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Peter PHILIPS (1560/61 - 1628): Cantiones sacrae octonis vocibus (1613)

The Choir of Royal Hollowaya; The English Cornett and Sackbut Ensembleb; Rupert Gough, organc
Dir: Rupert Gough

rec: Jan 5 - 7, 2012, London, St Alban's Church, Holborn
Hyperion - CDA67945 (© 2013) (71'59")
Liner-notes: E/D/F; lyrics - translation: E

Alma redemptoris matera [1]; Beata Dei genitrixae [1]; Beati estisab [1]; Benedictus Deus nosterab [1]; Benedictus Dominusab; Caecilia virgoa [1]; Ecce panis angelorumab [1]; Gaudens gaudeboab [1]; Hodie nobis de caeloab [1]; Jubilate Deo omnis terraab [1]; O quam suavis IIab [1]; Panis sancte, panis viveab [1]; Regina caeli laetareab [1]; Salve regina, vita, dulcedoa [1]; Veni Sancte Spiritusacd/c

Source: [1] Cantiones sacrae octonis vocibus, 1613

Gawain Glentond, Sam Goble, cornett; Emily White, Tom Lees, Andrew Harwood-White, Adrian France, sackbut; William Mason, Matthew Searles, organe

The vocal oeuvre of Peter Philips hasn't fared that well on disc. Even in programmes with English vocal music of the renaissance his name seldom appears. However, it is questionable whether his music is really English. In his liner-notes Lionel Pike, who prepared the editions for the present recording, states that "the only sign of English influence is in his music for virginals (...). The remainder of his output bears strongly the marks of Italian music, for he went abroad in 1582 (...), in order to worship as a Catholic, which he was unable to do in the England of Elizabeth I. In Rome he fell under the spell of the Italian madrigal (his favourite composer seems to have been Marenzio) (...)". This could well be the reason that the few recordings which are on the market and most of which are performed by English vocal ensembles, are not that convincing, as they too much approach Philips' vocal works from an Anglosaxon angle. It is different here, although this recording also raises a couple of questions.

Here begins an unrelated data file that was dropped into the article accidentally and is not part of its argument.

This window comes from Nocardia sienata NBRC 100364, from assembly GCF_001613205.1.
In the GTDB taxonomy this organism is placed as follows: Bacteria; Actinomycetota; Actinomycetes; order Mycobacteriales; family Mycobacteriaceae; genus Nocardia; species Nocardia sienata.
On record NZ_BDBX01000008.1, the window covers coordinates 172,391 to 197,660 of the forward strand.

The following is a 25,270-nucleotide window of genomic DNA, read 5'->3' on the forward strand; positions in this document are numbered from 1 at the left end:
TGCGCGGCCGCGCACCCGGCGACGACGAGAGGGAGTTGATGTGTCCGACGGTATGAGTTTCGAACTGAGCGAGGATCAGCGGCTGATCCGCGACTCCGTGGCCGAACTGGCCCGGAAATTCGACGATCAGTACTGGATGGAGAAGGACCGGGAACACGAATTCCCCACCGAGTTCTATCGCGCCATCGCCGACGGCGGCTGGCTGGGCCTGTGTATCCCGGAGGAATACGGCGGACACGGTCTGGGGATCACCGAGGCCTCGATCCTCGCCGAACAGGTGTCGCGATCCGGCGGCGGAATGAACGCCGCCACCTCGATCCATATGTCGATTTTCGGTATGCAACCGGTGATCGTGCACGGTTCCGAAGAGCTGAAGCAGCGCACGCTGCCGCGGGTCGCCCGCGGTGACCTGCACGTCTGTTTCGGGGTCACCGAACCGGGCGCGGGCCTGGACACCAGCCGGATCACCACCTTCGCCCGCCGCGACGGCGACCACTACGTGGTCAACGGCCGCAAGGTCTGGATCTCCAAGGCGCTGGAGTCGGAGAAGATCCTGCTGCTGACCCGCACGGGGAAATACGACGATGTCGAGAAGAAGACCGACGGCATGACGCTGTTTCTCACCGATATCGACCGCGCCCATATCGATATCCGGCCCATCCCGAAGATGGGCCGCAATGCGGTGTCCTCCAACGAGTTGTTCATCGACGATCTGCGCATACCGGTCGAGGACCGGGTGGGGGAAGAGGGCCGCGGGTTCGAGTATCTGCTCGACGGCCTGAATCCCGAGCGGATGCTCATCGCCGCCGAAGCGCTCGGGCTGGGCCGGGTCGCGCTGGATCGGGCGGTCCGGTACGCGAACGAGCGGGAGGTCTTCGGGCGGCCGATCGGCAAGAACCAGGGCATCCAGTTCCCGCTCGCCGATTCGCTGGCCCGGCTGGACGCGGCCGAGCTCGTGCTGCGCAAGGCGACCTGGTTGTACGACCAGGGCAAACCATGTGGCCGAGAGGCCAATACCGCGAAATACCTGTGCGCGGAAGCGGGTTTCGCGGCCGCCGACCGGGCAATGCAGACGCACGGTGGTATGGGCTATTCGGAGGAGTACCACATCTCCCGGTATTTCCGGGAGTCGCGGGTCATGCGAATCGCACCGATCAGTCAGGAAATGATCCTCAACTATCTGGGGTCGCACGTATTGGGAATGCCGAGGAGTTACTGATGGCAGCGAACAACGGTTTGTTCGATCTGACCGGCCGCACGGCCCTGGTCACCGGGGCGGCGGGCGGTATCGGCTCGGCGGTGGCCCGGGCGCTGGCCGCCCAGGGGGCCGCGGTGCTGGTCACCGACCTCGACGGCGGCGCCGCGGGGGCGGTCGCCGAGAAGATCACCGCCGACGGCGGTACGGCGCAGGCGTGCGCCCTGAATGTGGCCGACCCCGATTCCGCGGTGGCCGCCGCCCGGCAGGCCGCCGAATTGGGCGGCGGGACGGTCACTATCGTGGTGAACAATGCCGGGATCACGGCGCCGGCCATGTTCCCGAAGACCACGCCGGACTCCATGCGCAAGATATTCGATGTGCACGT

Most of the sacred music was written in the southern Netherlands. From 1591 until his death Philips was active as an organist and keyboard teacher here. In 1597 he was appointed as organist to Archduke Albert in Brussels. As he was not the chapelmaster - a position which was held by Géry de Ghersem - he was not obliged to compose music for the liturgy. Even so, it is very likely that his motets were used. Little is known for sure about the performance practice, but the participation of instruments is well documented, and therefore the cooperation of The English Cornett and Sackbut Ensemble is fully justified.

The largest part of Philips' sacred works was published in three collections in 1612 and 1613. The Cantiones Sacrae of 1612 are scored for five voices, whereas the Cantiones Sacrae of 1613 are scored for eight. The third collection, Gemmulae sacrae, comprises pieces for two and three voices with basso continuo. The Cantiones Sacrae of 1613 were reprinted in 1625, also with a basso continuo part. This is the reason that in some motets organs participate. However, one cannot be completely certain that it was Philips himself who added the basso continuo. It could also be the responsibility of the publisher. This was the case, for instance, with the Cantiones Sacrae by Jan Pieterszoon Sweelinck, which were also published in Antwerp in 1621.